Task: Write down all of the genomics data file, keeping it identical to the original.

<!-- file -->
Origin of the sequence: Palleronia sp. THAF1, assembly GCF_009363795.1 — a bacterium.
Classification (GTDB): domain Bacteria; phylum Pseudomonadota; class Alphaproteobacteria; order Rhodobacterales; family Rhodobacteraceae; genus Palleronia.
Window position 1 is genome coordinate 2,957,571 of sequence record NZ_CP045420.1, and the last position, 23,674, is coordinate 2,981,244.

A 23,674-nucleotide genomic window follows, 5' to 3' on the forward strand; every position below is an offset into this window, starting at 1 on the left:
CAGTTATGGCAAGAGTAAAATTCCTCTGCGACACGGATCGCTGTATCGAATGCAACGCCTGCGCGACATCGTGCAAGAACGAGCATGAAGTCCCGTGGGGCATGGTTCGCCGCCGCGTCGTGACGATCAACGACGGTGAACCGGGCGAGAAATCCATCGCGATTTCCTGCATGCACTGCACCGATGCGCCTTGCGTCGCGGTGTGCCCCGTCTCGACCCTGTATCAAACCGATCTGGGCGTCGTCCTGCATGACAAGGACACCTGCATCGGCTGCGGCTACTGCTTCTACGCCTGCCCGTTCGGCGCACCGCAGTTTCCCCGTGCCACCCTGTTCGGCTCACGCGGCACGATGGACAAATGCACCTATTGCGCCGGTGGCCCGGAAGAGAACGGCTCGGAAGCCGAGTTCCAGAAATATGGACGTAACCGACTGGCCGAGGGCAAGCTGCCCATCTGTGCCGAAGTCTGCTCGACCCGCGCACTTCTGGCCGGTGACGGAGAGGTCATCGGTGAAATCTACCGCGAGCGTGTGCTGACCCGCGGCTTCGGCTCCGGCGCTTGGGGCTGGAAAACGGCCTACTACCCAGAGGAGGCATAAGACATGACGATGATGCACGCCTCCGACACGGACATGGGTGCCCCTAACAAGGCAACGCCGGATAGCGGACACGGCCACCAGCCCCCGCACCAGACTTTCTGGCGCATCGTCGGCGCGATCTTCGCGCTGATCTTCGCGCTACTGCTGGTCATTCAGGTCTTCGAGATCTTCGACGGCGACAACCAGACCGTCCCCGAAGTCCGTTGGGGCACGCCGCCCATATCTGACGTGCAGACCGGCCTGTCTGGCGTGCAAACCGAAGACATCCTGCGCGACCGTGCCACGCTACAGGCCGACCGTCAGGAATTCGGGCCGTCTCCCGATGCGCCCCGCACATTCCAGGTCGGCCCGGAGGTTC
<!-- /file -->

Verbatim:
Origin of the sequence: Palleronia sp. THAF1, assembly GCF_009363795.1 — a bacterium.
Classification (GTDB): domain Bacteria; phylum Pseudomonadota; class Alphaproteobacteria; order Rhodobacterales; family Rhodobacteraceae; genus Palleronia.
Window position 1 is genome coordinate 2,957,571 of sequence record NZ_CP045420.1, and the last position, 23,674, is coordinate 2,981,244.

A 23,674-nucleotide genomic window follows, 5' to 3' on the forward strand; every position below is an offset into this window, starting at 1 on the left:
CAGTTATGGCAAGAGTAAAATTCCTCTGCGACACGGATCGCTGTATCGAATGCAACGCCTGCGCGACATCGTGCAAGAACGAGCATGAAGTCCCGTGGGGCATGGTTCGCCGCCGCGTCGTGACGATCAACGACGGTGAACCGGGCGAGAAATCCATCGCGATTTCCTGCATGCACTGCACCGATGCGCCTTGCGTCGCGGTGTGCCCCGTCTCGACCCTGTATCAAACCGATCTGGGCGTCGTCCTGCATGACAAGGACACCTGCATCGGCTGCGGCTACTGCTTCTACGCCTGCCCGTTCGGCGCACCGCAGTTTCCCCGTGCCACCCTGTTCGGCTCACGCGGCACGATGGACAAATGCACCTATTGCGCCGGTGGCCCGGAAGAGAACGGCTCGGAAGCCGAGTTCCAGAAATATGGACGTAACCGACTGGCCGAGGGCAAGCTGCCCATCTGTGCCGAAGTCTGCTCGACCCGCGCACTTCTGGCCGGTGACGGAGAGGTCATCGGTGAAATCTACCGCGAGCGTGTGCTGACCCGCGGCTTCGGCTCCGGCGCTTGGGGCTGGAAAACGGCCTACTACCCAGAGGAGGCATAAGACATGACGATGATGCACGCCTCCGACACGGACATGGGTGCCCCTAACAAGGCAACGCCGGATAGCGGACACGGCCACCAGCCCCCGCACCAGACTTTCTGGCGCATCGTCGGCGCGATCTTCGCGCTGATCTTCGCGCTACTGCTGGTCATTCAGGTCTTCGAGATCTTCGACGGCGACAACCAGACCGTCCCCGAAGTCCGTTGGGGCACGCCGCCCATATCTGACGTGCAGACCGGCCTGTCTGGCGTGCAAACCGAAGACATCCTGCGCGACCGTGCCACGCTACAGGCCGACCGTCAGGAATTCGGGCCGTCTCCCGATGCGCCCCGCACATTCCAGGTCGGCCCGGAGGTTC